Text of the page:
Sunday, October 17

Condo Smarts: Who receives the reimbursement of the special rate?

A special tax must be accounted for separately and is not part of the operating budget or contingency reserve fund.

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Dear Tony:

What happens when funds remain from a special tax?


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I sold my unit six months ago and the council informed me, and it was published in the minutes, that the balance in the excise fund for the roof was less than $ 5,000.

The result was that no one was going to receive more than $ 300 and the strata were going to vote at the AGM to simply deposit this in the contingency.

That was good. My neighbor told me yesterday that the balance was actually $ 35,000. The council had spent $ 30,000 of the fund on another project and didn’t tell anyone, and now the corporation is in deep conflict.

When an owner sells and there is a refund of a special tax, who is entitled to the refund?

– Carrie V., New Westminster

Dear Carrie,

Special levies are often mismanaged and misreported by strata corporations.


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A special rate must be accounted for separately. It is not part of the operating budget or contingency reserve fund. Any interest earned during the lien becomes part of that fund.

As long as the lien is active and maintains a balance, the strata corporation must include a financial report as part of the annual general meeting finances that shows the beginning balance, income, expense details, and ending balances.

If a strata council uses the funds for other purposes, it opens the door to a variety of disputes.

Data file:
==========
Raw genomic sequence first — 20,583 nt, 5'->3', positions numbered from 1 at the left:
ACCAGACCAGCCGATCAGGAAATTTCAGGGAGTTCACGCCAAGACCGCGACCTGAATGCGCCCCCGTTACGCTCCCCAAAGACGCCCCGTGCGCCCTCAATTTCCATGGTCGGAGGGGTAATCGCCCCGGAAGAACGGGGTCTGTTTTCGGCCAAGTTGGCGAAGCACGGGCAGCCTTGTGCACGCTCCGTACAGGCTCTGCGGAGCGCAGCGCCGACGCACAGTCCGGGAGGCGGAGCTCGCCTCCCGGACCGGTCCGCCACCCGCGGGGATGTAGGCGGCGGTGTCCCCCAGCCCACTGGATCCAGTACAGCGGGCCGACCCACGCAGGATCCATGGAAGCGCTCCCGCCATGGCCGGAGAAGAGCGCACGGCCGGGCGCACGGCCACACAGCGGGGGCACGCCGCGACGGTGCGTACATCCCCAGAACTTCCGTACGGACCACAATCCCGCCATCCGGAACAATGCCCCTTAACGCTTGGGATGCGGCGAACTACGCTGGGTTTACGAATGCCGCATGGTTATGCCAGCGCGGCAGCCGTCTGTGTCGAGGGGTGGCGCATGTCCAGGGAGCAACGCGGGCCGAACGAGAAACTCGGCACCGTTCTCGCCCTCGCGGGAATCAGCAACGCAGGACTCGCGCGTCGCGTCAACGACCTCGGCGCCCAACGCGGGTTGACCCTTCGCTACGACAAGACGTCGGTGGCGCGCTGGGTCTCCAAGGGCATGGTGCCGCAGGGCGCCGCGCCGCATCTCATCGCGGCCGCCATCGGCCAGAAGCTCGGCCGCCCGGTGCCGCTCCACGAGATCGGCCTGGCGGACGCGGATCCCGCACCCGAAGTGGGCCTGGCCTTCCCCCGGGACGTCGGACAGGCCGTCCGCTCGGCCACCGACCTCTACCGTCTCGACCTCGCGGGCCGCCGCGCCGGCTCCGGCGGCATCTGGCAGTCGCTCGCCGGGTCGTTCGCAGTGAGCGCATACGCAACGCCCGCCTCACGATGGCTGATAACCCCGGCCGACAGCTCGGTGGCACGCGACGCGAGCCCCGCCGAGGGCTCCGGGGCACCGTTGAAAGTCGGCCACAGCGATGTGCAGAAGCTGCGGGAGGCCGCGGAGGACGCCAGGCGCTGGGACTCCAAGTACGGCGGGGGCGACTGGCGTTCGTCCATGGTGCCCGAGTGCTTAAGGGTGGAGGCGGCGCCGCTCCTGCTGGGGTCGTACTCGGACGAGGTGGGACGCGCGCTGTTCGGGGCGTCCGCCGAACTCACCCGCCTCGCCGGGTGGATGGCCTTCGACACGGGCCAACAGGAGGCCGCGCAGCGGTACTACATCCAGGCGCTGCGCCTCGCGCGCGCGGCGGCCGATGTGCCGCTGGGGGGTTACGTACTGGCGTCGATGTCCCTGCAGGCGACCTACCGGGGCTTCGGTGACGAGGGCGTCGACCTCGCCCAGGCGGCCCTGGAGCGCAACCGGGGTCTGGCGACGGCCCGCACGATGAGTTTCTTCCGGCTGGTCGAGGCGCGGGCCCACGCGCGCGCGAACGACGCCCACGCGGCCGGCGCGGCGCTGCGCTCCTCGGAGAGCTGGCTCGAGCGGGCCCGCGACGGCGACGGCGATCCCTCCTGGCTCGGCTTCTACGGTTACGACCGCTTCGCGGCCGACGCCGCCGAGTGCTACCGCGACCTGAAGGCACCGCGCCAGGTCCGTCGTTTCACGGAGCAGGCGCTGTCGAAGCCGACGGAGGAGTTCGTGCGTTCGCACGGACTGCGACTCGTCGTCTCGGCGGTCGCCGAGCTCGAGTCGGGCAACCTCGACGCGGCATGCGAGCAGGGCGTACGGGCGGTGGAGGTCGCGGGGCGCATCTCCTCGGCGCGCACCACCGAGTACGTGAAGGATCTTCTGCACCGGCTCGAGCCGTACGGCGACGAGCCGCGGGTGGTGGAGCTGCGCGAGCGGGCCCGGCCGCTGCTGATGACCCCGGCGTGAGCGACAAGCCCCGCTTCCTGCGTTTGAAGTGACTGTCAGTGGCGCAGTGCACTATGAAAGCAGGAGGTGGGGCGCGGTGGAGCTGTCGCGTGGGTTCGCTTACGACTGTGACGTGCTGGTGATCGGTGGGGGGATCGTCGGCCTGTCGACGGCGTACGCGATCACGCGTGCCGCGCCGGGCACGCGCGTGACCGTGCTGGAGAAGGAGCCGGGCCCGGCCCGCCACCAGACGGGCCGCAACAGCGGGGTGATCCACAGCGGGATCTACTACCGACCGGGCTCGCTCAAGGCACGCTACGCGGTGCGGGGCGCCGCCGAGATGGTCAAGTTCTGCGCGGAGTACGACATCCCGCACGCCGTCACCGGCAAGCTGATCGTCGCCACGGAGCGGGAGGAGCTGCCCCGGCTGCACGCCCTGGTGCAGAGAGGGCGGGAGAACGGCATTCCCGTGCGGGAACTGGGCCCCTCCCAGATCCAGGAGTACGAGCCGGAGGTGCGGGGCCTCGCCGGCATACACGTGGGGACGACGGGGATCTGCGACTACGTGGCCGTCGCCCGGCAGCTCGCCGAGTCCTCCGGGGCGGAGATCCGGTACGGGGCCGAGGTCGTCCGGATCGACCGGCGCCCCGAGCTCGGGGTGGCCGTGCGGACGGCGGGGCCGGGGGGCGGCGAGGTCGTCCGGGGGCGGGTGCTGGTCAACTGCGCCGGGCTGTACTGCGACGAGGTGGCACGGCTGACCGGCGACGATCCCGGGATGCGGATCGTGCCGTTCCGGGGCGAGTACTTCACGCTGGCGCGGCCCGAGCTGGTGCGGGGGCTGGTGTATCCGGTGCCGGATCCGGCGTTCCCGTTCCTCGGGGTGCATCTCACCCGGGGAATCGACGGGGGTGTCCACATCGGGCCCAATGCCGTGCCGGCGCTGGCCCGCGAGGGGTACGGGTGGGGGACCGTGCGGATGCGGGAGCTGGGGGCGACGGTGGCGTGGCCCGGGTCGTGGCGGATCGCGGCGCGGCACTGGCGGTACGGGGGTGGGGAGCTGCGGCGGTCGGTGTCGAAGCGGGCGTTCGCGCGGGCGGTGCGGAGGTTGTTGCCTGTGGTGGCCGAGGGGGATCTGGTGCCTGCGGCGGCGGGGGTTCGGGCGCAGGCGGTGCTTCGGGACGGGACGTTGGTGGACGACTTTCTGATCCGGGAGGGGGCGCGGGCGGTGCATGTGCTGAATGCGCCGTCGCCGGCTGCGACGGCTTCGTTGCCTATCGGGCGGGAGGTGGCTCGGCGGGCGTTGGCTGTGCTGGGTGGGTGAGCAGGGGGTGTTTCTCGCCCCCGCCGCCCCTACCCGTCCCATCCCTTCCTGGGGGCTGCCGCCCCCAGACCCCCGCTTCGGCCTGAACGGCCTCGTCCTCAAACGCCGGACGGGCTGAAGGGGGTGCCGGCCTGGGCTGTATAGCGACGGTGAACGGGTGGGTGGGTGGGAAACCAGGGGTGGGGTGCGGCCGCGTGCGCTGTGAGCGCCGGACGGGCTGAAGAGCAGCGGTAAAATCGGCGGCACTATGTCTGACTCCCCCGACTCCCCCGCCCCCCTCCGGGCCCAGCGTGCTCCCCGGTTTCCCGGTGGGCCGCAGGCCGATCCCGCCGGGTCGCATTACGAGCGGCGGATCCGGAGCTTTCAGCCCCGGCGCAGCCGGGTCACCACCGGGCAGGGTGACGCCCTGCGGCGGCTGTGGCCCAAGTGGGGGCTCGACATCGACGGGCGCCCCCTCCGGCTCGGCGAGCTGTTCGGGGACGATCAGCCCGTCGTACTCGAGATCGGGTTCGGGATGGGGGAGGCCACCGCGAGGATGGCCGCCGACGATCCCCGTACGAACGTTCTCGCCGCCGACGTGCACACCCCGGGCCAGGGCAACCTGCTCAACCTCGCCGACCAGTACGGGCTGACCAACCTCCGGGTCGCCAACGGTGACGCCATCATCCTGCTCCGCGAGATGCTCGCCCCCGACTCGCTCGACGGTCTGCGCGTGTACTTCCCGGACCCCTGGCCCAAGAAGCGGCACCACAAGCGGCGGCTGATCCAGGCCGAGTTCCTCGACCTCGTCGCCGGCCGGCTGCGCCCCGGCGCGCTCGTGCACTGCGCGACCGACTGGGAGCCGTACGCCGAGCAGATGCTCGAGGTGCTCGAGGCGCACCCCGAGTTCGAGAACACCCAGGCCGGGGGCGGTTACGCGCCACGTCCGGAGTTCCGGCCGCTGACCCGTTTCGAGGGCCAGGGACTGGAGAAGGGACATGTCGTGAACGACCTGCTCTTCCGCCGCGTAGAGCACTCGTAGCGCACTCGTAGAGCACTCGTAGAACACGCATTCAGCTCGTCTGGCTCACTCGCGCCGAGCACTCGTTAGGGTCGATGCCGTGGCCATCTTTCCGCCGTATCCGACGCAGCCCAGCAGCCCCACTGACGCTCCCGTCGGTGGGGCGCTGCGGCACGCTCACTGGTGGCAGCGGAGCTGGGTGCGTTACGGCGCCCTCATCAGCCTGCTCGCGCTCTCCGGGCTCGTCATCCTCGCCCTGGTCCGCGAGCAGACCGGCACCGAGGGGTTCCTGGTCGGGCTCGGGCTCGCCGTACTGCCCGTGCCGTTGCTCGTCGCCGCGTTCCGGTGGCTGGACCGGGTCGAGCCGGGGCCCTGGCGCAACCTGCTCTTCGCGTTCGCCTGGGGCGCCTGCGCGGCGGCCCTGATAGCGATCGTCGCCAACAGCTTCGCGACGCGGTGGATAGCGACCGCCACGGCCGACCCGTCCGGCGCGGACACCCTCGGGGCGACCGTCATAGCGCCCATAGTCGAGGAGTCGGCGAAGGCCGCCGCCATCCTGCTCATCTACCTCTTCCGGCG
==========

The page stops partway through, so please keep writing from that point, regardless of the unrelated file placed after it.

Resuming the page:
Owners, 20 percent, have the opportunity to demand a special general meeting to correct finances.

If there is $ 30,000 left in the contingency that could be allocated by a three-quarter vote to cover the expense that was misapplied, the excise tax funds could be reimbursed to the owners.


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No matter what you do, the money has been spent and the owners end up paying out of one fund or another. Homeowners may want to file a claim against council members if the funds spent were unreasonable. The problem that the city council’s action has created are the three sales that have occurred since the minutes came out, citing the wrong number of the surplus and without revealing how the funds were spent. Now the strata corporation is exposed to a number of potential claims.

If the project is complete and any owner is entitled to a refund of more than $ 100, the balance must be refunded to all owners.

The strata corporation cannot reallocate the surplus to the operation as income, contingency fund or other special tax fund. When a strata lot is sold, an owner essentially discharges their connection to the strata corporation and is no longer the beneficiary of the rebates. A refund is paid to the owner on the title at the time the refund is due. This also applies to the new special liens, as they are not exposed to any additional or new liens once they are sold. If an owner is relying on a refund, they may want to wait until the account is complete before selling.


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The agreement is with the buyer, not with the strata corporation. Talk to your agent and attorney about a buyer agreement on the proceeds of a refund and your obligation to transfer that amount if it is issued.

Under normal circumstances, as a former owner and seller, you would have no claim against the strata corporation; however, you may be able to prove that the misinformation provided by the corporation led to a decision that resulted in your inability to collect your share of the refund.

If you knew the correct amount, you may have been able to postpone your listing and sale to a later date. It could be a claim before the Civil Resolution Court for the time you were still an owner.

Tony Gioventu is Executive Director of the Condominium Owners Association. Send an email to [email protected]



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